Elgar at the piano
A cantata, or choral symphony, for chorus and orchestra, in four movements, based on a text by Ludwig Uhland translated by Henry W Longfellow.
Approximate Length : 35 minutes
First Performance :
Date : 18 April 1893
Venue : Worcester Festival
Conductor : the composer
Dedicated to : Hugh Blair, conductor of the
Worcester Festival Choral Society

On 8 May 1889, Edward and Alice Elgar married at the Brompton Oratory in South Kensington, London. After returning from honeymoon at Ventnor in the Isle of Wight, Elgar began work on sketches for a major choral work he planned to write. Elgar had inherited from his mother Ann a love of the poet Henry Wordworth Longfellow. Longfellow's book Hyperion contains an impromptu translation of Der Schwarze Ritter (The Black Knight), a poem by the German poet Ludwig Uhland, and it was this that Elgar chose as the libretto for his new work. Not that Uhland's poem was entirely a product of his own imagination : it is based on an earlier German work which tells of events surrounding the second marriage in 1285 of the Scottish king Alexander III, giving the work a medieval British setting.

Elgar planned the work on a considerably larger scale than anything he had previously composed. The poem is in four parts and it was perhaps this that led Elgar to conceive the work as a choral symphony. Certainly there is a far greater emphasis on the orchestral writing than was expected of purely choral works of the time and Elgar was conscious that he was breaking the mould. But national mould-breaking is no easy task for a composer with only a local base from which to attack and in 1889 Elgar was alsmost unknown outside his native Worcestershire. The work developed little beyond his initial sketches until, in 1892, Hugh Blair, acting organist at Worcester Cathedral and conductor of the Worcester Festival Choral Society, offered to perform the work at Worcester. Elgar completed the work in time for a first performance in April 1893. This was well received. But when Novello's came to publish the work, they insisted that it should be described not as a choral symphony but as a cantata, for that was what the times demanded.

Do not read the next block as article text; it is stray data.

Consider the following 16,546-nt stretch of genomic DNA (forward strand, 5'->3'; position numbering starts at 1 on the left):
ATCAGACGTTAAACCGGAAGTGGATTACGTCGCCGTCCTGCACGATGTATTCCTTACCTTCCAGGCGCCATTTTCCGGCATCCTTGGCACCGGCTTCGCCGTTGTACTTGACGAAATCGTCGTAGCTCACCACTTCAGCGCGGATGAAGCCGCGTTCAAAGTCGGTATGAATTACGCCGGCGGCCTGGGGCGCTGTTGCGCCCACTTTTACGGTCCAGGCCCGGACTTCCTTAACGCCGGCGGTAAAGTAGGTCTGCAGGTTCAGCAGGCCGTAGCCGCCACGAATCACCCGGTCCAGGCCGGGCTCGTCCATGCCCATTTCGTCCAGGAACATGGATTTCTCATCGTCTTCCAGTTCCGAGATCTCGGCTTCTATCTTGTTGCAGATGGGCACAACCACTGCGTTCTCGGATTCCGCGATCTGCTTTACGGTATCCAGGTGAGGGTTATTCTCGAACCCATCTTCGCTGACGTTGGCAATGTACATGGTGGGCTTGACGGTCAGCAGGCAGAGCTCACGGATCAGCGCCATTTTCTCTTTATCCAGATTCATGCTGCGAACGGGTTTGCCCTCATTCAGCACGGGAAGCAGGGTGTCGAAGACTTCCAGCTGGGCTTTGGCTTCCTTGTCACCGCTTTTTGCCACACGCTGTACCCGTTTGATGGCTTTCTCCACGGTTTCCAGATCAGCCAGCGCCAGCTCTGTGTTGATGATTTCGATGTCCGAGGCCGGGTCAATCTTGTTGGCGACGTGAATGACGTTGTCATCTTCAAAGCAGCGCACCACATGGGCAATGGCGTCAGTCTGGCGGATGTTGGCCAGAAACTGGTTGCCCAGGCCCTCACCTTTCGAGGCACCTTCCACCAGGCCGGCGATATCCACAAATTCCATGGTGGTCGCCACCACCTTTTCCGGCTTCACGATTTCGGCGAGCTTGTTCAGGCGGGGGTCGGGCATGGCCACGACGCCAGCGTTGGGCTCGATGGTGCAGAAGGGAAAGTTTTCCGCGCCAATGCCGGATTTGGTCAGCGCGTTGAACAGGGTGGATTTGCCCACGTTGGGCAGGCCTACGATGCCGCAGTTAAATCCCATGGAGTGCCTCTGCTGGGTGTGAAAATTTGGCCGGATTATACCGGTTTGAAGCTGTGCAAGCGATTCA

Against the standard of choral writing of the time, The Black Knight undoubtedly represented an important step forward. But this was just the first step along the path that Elgar was to drive British choral music. Set against his later masterpieces, the work lacks finesse. Not that the music should be dismissed in its entirety. The striking opening, based on a theme that Elgar had jotted down as early as 1879, portends the ceremonial style with which Elgar is most widely (and unjustly) associated today. And there are some delightfully lyrical passages, increasingly as the work draws towards its pastoral ending. But this in itself poses something of a difficulty for a work conveying a somewhat gruesome tale of medieval mystery.

The successful first performance was followed by others in 1894 in Hereford and Walsall, bringing Elgar a measure of fame over a wider area. But this encouraging start was not maintained : the work was soon eclipsed by its successors, notably King Olaf, and failed to establish itself fully. It is rarely performed today and remained unrecorded until the Elgar Society's support and encouragement brought about EMI's pioneering 1984 recording.

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